If we assume any distribution of electricity whatever, and place in the field a point charged with unit of electricity, and if the surface of potential zero completely separates the point from the assumed distribution, then if we take this surface for the surface ${\displaystyle S}$, and the point for ${\displaystyle P}$, Green’s function, for any point on the same side of the surface as ${\displaystyle P}$, will be the potential of the assumed distribution on the other side of the surface. In this way we may construct any number of cases in which Green’s function can be found for a particular position of ${\displaystyle P}$. To find the form of the function when the form of the surface is given and the position of ${\displaystyle P}$ is arbitrary, is a problem of far greater difficulty, though, as we have proved, it is mathematically possible.

Let us suppose the problem solved, and that the point ${\displaystyle P}$ is taken within the surface. Then for all external points the potential of the superficial distribution is equal and opposite to that of ${\displaystyle P}$. The superficial distribution is therefore centrobaric[4], and its action on all external points is the same as that of a unit of negative electricity placed at ${\displaystyle P}$.

Method of Approximating to the Values of Coefficients of Capacity, &c.

102.] Let a region be completely bounded by a number of surfaces ${\displaystyle S_{0},S_{1},S_{2}}$, &c., and let ${\displaystyle K}$ be a quantity, positive or zero but not negative, given at every point of this region. Let ${\displaystyle V}$ be a function subject to the conditions that its values at the surfaces ${\displaystyle S_{1},S_{2}}$, &c. are the constant quantities ${\displaystyle C_{1},C_{2}}$, &c., and that at the surface ${\displaystyle S_{0}}$

 ${\displaystyle {\frac {dV}{d\nu }}=0,}$ (1)

where ${\displaystyle \nu }$ is a normal to the surface ${\displaystyle S_{0}}$. Then the integral

 ${\displaystyle Q={\frac {1}{8\pi }}\iiint K\left(\left({\frac {dV}{dx}}\right)^{2}+\left({\frac {dV}{dy}}\right)^{2}+\left({\frac {dV}{dz}}\right)^{2}\right)dx\ dy\ dz,}$ (2)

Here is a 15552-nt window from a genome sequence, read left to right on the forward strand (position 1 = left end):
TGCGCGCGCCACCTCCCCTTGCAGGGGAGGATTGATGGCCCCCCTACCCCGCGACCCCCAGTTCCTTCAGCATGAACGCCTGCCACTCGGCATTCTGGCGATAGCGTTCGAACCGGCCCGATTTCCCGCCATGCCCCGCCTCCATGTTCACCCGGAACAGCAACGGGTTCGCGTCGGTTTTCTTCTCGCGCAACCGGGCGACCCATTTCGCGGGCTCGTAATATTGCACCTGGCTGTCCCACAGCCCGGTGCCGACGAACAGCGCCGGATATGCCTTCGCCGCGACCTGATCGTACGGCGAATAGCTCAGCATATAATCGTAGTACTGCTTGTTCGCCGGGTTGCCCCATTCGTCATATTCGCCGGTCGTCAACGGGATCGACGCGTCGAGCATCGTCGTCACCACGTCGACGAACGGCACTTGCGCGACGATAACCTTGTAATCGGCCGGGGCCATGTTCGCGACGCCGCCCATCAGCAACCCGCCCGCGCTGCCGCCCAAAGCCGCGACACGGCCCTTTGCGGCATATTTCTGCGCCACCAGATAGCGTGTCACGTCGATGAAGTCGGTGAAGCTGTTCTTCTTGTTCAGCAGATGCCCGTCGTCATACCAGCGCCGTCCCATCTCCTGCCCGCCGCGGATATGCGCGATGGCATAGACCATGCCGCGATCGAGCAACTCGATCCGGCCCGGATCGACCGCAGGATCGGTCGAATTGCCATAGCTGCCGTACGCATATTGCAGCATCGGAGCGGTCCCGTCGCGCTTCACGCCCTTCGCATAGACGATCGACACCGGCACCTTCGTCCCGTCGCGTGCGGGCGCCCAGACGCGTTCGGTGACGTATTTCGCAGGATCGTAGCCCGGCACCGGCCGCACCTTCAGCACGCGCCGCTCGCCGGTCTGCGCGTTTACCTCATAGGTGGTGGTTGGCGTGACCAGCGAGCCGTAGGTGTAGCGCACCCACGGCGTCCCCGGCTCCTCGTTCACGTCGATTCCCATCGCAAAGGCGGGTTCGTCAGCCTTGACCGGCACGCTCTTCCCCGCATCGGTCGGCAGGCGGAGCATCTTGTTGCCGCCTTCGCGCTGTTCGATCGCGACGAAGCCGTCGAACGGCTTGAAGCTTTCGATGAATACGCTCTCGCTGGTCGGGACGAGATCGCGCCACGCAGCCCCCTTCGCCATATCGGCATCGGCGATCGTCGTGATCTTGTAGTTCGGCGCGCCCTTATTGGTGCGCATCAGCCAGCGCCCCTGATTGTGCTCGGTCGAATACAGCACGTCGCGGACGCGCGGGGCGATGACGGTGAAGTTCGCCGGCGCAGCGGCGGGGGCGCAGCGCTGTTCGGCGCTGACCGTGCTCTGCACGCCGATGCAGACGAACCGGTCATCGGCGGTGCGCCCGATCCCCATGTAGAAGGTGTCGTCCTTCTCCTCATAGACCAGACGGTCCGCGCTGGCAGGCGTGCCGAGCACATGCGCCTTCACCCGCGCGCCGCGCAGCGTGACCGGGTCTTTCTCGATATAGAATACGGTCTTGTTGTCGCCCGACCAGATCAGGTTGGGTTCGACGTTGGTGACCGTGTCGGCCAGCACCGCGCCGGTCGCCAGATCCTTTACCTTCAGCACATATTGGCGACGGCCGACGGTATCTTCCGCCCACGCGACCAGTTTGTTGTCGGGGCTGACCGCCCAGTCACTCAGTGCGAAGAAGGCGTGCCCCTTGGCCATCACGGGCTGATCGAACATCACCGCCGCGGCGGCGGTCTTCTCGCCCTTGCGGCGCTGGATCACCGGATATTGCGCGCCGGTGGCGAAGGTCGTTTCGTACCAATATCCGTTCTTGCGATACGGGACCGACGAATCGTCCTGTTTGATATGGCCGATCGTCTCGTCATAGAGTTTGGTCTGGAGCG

taken over the whole region, has a unique minimum when ${\displaystyle V}$ satisfies the equation

 ${\displaystyle {\frac {d}{dx}}K{\frac {dV}{dx}}+{\frac {d}{dy}}K{\frac {dV}{dy}}+{\frac {d}{dz}}K{\frac {dV}{dz}}=0}$ (3)

throughout the region, as well as the original conditions.

We have already shewn that a function ${\displaystyle V}$ exists which fulfils the conditions (1) and (3), and that it is determinate in value. We have next to shew that of all functions fulfilling the surface-conditions it makes ${\displaystyle Q}$ a minimum.

Let ${\displaystyle V_{0}}$ be the function which satisfies (1) and (3), and let

 ${\displaystyle V=V_{0}+U\,}$ (4)

be a function which satisfies (1).

It follows from this that at the surfaces ${\displaystyle S_{1},S_{2}}$, &c. ${\displaystyle U=0}$.

The value of ${\displaystyle Q}$ becomes

 ${\displaystyle Q={\frac {1}{8\pi }}\iiint \left\{K\left(\left({\frac {dV_{0}}{dx}}\right)^{2}+\mathrm {\&c.} \right)+K\left(\left({\frac {dU}{dx}}\right)^{2}+\mathrm {\&c.} \right)+2K\left({\frac {dV_{0}}{dx}}{\frac {dU}{dx}}+\mathrm {\&c.} \right)\right\}dx\ dy\ dz.}$ (5)

Let us confine our attention to the last of these three groups of terms, merely observing that the other groups are essentially positive. By Green’s theorem